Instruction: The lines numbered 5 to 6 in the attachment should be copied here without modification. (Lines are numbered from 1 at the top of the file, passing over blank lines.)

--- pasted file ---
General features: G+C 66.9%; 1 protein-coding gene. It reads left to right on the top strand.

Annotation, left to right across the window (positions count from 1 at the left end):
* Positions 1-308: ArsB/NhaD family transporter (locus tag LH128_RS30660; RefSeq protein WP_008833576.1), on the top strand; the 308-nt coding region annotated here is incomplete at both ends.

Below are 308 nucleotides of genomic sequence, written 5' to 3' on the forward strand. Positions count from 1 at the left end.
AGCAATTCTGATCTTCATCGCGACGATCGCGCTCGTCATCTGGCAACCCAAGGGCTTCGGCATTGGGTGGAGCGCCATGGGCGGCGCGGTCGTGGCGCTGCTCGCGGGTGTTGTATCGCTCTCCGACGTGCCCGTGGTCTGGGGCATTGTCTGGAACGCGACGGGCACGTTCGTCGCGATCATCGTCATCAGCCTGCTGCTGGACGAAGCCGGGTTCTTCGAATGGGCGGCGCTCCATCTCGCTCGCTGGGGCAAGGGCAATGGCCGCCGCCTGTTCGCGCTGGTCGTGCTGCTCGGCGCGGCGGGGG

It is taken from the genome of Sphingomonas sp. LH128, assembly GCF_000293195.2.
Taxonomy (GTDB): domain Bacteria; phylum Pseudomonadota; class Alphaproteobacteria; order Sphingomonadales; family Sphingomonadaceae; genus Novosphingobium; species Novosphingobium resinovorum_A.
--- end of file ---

AGCAATTCTGATCTTCATCGCGACGATCGCGCTCGTCATCTGGCAACCCAAGGGCTTCGGCATTGGGTGGAGCGCCATGGGCGGCGCGGTCGTGGCGCTGCTCGCGGGTGTTGTATCGCTCTCCGACGTGCCCGTGGTCTGGGGCATTGTCTGGAACGCGACGGGCACGTTCGTCGCGATCATCGTCATCAGCCTGCTGCTGGACGAAGCCGGGTTCTTCGAATGGGCGGCGCTCCATCTCGCTCGCTGGGGCAAGGGCAATGGCCGCCGCCTGTTCGCGCTGGTCGTGCTGCTCGGCGCGGCGGGGG

It is taken from the genome of Sphingomonas sp. LH128, assembly GCF_000293195.2.